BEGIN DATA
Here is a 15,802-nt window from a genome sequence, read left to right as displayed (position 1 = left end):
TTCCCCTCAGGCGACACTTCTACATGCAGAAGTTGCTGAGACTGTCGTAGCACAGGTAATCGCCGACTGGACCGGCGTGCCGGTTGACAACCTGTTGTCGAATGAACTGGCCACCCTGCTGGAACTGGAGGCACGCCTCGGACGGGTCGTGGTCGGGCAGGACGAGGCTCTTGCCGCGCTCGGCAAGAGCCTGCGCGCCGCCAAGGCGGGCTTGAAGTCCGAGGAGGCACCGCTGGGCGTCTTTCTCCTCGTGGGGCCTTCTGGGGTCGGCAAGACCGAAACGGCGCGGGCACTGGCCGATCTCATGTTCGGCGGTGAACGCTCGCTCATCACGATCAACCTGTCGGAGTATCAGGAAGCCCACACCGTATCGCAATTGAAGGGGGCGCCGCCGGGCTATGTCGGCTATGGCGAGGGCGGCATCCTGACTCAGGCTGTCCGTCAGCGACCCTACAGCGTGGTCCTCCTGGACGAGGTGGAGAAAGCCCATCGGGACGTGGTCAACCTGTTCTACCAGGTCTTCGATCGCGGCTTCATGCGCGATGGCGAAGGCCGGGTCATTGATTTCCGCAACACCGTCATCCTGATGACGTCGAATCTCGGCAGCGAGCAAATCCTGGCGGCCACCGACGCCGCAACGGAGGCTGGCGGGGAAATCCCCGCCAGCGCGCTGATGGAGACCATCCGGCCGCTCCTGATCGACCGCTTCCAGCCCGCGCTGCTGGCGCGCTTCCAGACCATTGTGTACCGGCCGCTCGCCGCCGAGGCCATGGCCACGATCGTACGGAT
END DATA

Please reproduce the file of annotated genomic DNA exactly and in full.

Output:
Here is a 15,802-nt window from a genome sequence, read left to right as displayed (position 1 = left end):
TTCCCCTCAGGCGACACTTCTACATGCAGAAGTTGCTGAGACTGTCGTAGCACAGGTAATCGCCGACTGGACCGGCGTGCCGGTTGACAACCTGTTGTCGAATGAACTGGCCACCCTGCTGGAACTGGAGGCACGCCTCGGACGGGTCGTGGTCGGGCAGGACGAGGCTCTTGCCGCGCTCGGCAAGAGCCTGCGCGCCGCCAAGGCGGGCTTGAAGTCCGAGGAGGCACCGCTGGGCGTCTTTCTCCTCGTGGGGCCTTCTGGGGTCGGCAAGACCGAAACGGCGCGGGCACTGGCCGATCTCATGTTCGGCGGTGAACGCTCGCTCATCACGATCAACCTGTCGGAGTATCAGGAAGCCCACACCGTATCGCAATTGAAGGGGGCGCCGCCGGGCTATGTCGGCTATGGCGAGGGCGGCATCCTGACTCAGGCTGTCCGTCAGCGACCCTACAGCGTGGTCCTCCTGGACGAGGTGGAGAAAGCCCATCGGGACGTGGTCAACCTGTTCTACCAGGTCTTCGATCGCGGCTTCATGCGCGATGGCGAAGGCCGGGTCATTGATTTCCGCAACACCGTCATCCTGATGACGTCGAATCTCGGCAGCGAGCAAATCCTGGCGGCCACCGACGCCGCAACGGAGGCTGGCGGGGAAATCCCCGCCAGCGCGCTGATGGAGACCATCCGGCCGCTCCTGATCGACCGCTTCCAGCCCGCGCTGCTGGCGCGCTTCCAGACCATTGTGTACCGGCCGCTCGCCGCCGAGGCCATGGCCACGATCGTACGGAT